Australian restaurateur Bill Granger has died, aged 54.

Australian restaurateur, food writer and cook Bill Granger has died, aged 54. 

On Wednesday Granger's family released a statement confirming his passing, saying he died on Christmas Day surrounded by family at his hospital bed in their "adopted home" of London. It is believed Granger died of cancer, with reports saying he was diagnosed with the disease months ago. 

They described him as a "dedicated husband and father" - his wife Natalie Elliott and three daughters, Edie, Inès and Bunny.

Watch: Bill Granger on what he loved most about Australian food. Post continues below.

Video via ABC.

"He will be remembered as the 'King of Breakfast', for making unpretentious food into something special filled with sunshine and for spurring the growth of Australian informal and communal eating around the world," his family said in their statement.

"He will be deeply missed by all, with his loss most profoundly felt by his adored family, who are grateful for all the love and support that has been given." 

Born in Melbourne, Granger was a self-taught cook who became a celebrated global restaurateur and food writer with a career spanning over 30 years. 


He was arguably best known for starting the iconic Bills restaurants, which were celebrated for their acclaimed Aussie breakfast offerings. He opened his first restaurant in 1993 in Sydney's Darlinghurst, before he and his wife began a professional partnership in 1999 that launched the business globally.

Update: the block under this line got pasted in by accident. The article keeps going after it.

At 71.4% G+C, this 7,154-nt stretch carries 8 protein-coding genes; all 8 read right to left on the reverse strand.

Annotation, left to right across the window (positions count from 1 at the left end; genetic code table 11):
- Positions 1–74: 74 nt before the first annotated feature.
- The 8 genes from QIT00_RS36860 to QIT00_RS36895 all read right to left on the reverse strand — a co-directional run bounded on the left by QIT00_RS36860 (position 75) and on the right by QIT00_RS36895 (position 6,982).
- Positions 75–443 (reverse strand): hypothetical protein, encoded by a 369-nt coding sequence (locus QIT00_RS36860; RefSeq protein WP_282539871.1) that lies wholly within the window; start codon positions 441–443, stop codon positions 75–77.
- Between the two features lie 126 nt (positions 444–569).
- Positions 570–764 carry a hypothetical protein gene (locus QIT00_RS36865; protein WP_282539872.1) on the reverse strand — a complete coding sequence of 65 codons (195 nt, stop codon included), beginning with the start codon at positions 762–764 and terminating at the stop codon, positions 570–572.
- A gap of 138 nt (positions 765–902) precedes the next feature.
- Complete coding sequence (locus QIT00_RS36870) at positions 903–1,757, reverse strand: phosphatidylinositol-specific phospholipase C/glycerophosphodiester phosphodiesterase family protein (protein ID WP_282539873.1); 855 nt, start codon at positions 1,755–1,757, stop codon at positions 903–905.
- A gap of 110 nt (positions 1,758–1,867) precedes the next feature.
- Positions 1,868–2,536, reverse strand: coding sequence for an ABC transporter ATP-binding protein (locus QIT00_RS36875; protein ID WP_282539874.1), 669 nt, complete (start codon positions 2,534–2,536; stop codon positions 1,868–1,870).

Together they built a successful business that today has 19 restaurants across Sydney, London, Greater Tokyo, Osaka, Fukuoka and Seoul. 

Granger went on to author 14 cookbooks, made 5 TV series and most recently was honoured with the Medal of the Order of Australia in January 2023.


The food industry and its elites have since paid tribute to the late cook.

Nigella Lawson said: "I'm heartbroken to hear this. So cruel," sending her "deepest love" to his wife and three daughters.

Jamie Oliver shared a post, saying: "He was such a wonderful man, warm, charming, and had an extraordinary ease and style in cooking that could only come from Australia.

Oliver continued: "I remember the first time I met him many moons ago he couldn’t have been nicer and his food so good… Sending so much love to all his family. Rest in peace Bill."

Australian restaurateur Mark Best said: "A gorgeous man leaving behind a beautiful family. So sorry for your loss."

Swazi-British actor Richard E. Grant said he was devastated over the news, posting a series of broken-heart emojis. 

Deborah Hutton said: What a sweetheart was, creating the first communal table at Darlo and perfecting humble scrambled eggs. My love and condolences to Nat and the kids... unbearable for them."

Feature Image: Getty.